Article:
With Tottenham’s progression through to the last eight of the Champions League on Wednesday night a new superstar may have emerged.
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The likes of Gareth Bale, Luke Modric, Rafael Van der Vaart and Aaron Lennon will be much applauded for their attacking prowess, and no doubt attract attention from big name clubs both in England and in Europe when the transfer window re-opens in the summer, but the unsung hero of the Milan tie has to be Brazilian Sandro, who excelled in both legs of the tie to give Harry Redknapp confidence that he has another top drawer midfielder in his star studded squad.
The midfield dynamo signed for the London club back in September 2010 from Internacional, but had struggled to make an impact in England, and has had limited chances in the Spurs first team, with Redknapp preferring to utilise Tom Huddlestone and/or Wilson Palacios in the centre of the park as a foil to playmaker Luka Modric. However with Huddlestone’s long term ankle injury, the door was opened for Sandro to get more time on the pitch, and his performances against Milan will ensure that Huddlestone will have difficulty winning his starting place back when he is fully fit again.
Sandro has achieved a lot in his career despite his young age (21), having played a pivotal part in previous club Internacional’s Copa Libertadores victory in 2010 and being a regular fixture in, and captain of, Brazil’s under 21 set-up, before making his senior team debut back in 2009. Even since his move to Tottenham his performances have improved dramatically over the last number of months and he was the best player on the park against Milan in midweek.
Tottenham teammate and countryman Heurelho Gomes likened Sandro to Brazilian stalwart Carlos Dunga following the club’s European heroics; Sandro however is more in the mold of someone like Gilberto Silva – a big physical presence that can sit in front of his team’s backline and break up play, but also has the assurance and footballing ability to pick a pass, and the energy and drive to make breaks forward. Sandro showcased all these talents in midweek; he consistently frustrated Milan by iinterupting their attacks and did well to counter the visitors diamond midfield formation that left him a bit alone at times, with Modric pushing forward. Despite giving the ball away on occasion early in the fixture due to nerves, Sandro recovered well to be part of Tottenham’s play and contribute to their attack on occasion. His defining moment of the tie for me was when, deep into the second half with his team lookng weary, he intercepted another pass from the Milan attackers on the edge of his own box, layed the ball off to a teammate and made a lung busting run forward to play a part in the Tottenham counter attack.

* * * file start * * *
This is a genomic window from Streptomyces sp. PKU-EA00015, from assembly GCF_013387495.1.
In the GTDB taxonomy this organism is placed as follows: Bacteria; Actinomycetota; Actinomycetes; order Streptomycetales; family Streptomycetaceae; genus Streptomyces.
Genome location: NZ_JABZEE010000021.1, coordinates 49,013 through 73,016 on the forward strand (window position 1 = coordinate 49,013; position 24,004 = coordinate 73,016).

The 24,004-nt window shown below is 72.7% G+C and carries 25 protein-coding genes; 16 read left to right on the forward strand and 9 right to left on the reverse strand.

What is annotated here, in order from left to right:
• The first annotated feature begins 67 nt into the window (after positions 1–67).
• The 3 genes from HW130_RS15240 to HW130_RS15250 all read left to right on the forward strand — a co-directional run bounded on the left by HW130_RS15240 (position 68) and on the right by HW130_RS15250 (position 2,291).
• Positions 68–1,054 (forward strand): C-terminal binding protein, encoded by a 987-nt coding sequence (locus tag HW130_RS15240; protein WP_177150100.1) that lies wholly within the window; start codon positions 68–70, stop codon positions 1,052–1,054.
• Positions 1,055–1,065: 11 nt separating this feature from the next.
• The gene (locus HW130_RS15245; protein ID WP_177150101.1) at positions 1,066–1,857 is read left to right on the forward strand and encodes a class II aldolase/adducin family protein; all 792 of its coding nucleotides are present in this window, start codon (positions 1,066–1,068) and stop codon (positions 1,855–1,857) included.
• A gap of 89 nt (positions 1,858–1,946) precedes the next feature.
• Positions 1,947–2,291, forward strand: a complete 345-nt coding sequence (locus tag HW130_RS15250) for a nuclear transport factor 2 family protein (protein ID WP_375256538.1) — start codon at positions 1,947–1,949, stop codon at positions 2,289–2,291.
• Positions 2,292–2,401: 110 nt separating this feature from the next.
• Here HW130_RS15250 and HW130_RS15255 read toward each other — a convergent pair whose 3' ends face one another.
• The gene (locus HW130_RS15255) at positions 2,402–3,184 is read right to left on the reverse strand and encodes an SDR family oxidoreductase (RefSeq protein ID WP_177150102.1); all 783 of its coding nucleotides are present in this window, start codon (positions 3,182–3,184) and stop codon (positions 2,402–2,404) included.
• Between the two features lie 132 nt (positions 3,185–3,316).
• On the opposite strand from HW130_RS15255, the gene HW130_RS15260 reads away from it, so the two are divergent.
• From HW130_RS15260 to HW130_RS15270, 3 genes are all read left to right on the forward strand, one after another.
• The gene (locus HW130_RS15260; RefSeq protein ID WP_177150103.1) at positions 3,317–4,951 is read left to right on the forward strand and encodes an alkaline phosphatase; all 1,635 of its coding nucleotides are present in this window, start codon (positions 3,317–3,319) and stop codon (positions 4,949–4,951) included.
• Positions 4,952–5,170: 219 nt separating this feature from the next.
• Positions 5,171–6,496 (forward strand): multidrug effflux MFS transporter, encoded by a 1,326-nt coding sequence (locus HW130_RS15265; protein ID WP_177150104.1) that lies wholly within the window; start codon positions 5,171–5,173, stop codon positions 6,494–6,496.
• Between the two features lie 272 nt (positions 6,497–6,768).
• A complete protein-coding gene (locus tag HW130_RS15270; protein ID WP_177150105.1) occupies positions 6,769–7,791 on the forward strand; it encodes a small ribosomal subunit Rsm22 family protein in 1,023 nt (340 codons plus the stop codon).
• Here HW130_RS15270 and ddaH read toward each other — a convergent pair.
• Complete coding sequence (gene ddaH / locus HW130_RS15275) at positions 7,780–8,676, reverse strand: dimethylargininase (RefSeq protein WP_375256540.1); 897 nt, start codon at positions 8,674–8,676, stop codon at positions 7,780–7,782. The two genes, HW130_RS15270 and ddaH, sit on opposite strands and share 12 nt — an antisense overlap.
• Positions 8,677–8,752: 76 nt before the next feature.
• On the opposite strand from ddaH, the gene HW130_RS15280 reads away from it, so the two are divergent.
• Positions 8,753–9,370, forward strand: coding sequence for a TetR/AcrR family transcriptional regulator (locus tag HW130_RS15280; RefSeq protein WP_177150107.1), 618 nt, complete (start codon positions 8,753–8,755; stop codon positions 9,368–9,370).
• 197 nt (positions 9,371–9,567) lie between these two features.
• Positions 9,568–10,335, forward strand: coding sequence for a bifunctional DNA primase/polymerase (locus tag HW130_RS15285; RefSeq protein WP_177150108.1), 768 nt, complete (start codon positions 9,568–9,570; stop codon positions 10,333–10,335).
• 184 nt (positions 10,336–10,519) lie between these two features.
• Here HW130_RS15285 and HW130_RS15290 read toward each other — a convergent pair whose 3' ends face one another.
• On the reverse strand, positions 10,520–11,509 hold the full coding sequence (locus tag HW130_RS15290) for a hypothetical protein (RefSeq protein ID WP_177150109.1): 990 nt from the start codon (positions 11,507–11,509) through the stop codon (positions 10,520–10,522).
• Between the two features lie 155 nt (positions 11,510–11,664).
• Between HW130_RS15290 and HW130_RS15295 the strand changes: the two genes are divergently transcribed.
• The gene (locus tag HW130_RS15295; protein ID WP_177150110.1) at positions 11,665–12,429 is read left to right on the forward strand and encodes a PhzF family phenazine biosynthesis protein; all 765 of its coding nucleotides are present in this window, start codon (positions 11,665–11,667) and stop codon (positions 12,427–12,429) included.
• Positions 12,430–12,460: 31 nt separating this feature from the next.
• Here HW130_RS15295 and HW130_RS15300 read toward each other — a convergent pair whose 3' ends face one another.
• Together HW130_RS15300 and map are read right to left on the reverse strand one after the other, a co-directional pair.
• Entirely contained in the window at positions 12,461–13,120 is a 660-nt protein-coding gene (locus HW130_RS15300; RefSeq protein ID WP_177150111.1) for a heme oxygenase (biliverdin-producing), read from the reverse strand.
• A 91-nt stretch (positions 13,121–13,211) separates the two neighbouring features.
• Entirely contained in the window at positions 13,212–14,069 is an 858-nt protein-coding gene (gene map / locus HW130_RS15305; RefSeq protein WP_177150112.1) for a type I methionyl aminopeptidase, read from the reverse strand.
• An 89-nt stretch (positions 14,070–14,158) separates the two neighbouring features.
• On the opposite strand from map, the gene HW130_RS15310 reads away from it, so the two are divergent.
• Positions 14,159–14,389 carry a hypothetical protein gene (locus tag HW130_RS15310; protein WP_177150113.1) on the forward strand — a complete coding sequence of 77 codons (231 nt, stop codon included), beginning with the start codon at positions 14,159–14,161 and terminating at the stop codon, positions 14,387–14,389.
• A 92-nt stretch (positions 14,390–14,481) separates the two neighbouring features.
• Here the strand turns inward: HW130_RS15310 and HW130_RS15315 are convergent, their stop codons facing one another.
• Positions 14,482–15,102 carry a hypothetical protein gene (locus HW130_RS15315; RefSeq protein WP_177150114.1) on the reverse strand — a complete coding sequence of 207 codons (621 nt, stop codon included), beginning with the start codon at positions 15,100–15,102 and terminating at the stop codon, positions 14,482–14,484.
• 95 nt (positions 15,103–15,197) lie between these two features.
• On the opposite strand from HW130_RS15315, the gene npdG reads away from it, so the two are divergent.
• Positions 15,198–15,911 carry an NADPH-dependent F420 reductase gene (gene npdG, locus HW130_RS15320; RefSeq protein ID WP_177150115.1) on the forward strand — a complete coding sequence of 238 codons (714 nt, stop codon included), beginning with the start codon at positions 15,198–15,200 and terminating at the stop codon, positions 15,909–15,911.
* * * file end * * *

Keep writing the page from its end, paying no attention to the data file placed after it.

Tottenham have long called out for a top class central midfielder with a battling quality, and Huddlestone has been earmarked to fit this bill. Although Huddlestone has a superior range of passing and more of an eye for goal than Sandro, the young South American has more dynamism and is more likely to put his foot into a challenge than the newly capped England international, without being as reckless as Wilson Palacios. The contrasting attributes of the midfield options at his disposal will give Redknapp a selection headache when they are all fit and available to play, but in away fixtures when Spurs need extra protection from midfield Sandro may well take precedence.
With important fixtures coming up for Spurs, Redknapp will be glad to have the energetic and talented Brazilian in his ranks and Sandro could play a big part in Tottenham’s future domestically and in Europe for seasons to come.
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